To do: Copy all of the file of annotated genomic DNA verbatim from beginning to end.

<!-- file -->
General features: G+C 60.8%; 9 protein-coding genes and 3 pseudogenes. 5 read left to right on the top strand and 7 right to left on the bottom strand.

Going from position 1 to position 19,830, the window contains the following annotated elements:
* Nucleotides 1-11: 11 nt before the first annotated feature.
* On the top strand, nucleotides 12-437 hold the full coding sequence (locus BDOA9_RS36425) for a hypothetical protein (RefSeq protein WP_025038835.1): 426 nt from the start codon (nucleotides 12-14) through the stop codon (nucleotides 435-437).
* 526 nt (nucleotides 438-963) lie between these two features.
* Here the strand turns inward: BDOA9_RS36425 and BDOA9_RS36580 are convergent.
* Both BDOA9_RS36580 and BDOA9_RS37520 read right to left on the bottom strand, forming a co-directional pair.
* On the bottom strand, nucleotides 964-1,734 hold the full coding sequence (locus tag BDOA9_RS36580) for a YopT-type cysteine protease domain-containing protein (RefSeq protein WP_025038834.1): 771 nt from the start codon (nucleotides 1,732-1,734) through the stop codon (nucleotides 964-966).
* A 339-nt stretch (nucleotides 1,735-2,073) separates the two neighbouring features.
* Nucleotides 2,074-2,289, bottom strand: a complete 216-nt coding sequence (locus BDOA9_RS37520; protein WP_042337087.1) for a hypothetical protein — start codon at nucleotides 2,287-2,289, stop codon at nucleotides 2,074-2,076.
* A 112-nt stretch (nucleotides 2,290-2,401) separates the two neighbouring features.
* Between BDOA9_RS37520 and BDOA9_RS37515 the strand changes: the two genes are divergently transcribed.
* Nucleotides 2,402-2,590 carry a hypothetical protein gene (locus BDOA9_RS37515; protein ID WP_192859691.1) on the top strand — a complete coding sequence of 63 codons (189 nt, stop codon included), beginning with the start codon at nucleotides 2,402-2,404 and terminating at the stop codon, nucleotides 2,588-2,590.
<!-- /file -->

General features: G+C 60.8%; 9 protein-coding genes and 3 pseudogenes. 5 read left to right on the top strand and 7 right to left on the bottom strand.

Going from position 1 to position 19,830, the window contains the following annotated elements:
* Nucleotides 1-11: 11 nt before the first annotated feature.
* On the top strand, nucleotides 12-437 hold the full coding sequence (locus BDOA9_RS36425) for a hypothetical protein (RefSeq protein WP_025038835.1): 426 nt from the start codon (nucleotides 12-14) through the stop codon (nucleotides 435-437).
* 526 nt (nucleotides 438-963) lie between these two features.
* Here the strand turns inward: BDOA9_RS36425 and BDOA9_RS36580 are convergent.
* Both BDOA9_RS36580 and BDOA9_RS37520 read right to left on the bottom strand, forming a co-directional pair.
* On the bottom strand, nucleotides 964-1,734 hold the full coding sequence (locus tag BDOA9_RS36580) for a YopT-type cysteine protease domain-containing protein (RefSeq protein WP_025038834.1): 771 nt from the start codon (nucleotides 1,732-1,734) through the stop codon (nucleotides 964-966).
* A 339-nt stretch (nucleotides 1,735-2,073) separates the two neighbouring features.
* Nucleotides 2,074-2,289, bottom strand: a complete 216-nt coding sequence (locus BDOA9_RS37520; protein WP_042337087.1) for a hypothetical protein — start codon at nucleotides 2,287-2,289, stop codon at nucleotides 2,074-2,076.
* A 112-nt stretch (nucleotides 2,290-2,401) separates the two neighbouring features.
* Between BDOA9_RS37520 and BDOA9_RS37515 the strand changes: the two genes are divergently transcribed.
* Nucleotides 2,402-2,590 carry a hypothetical protein gene (locus BDOA9_RS37515; protein ID WP_192859691.1) on the top strand — a complete coding sequence of 63 codons (189 nt, stop codon included), beginning with the start codon at nucleotides 2,402-2,404 and terminating at the stop codon, nucleotides 2,588-2,590.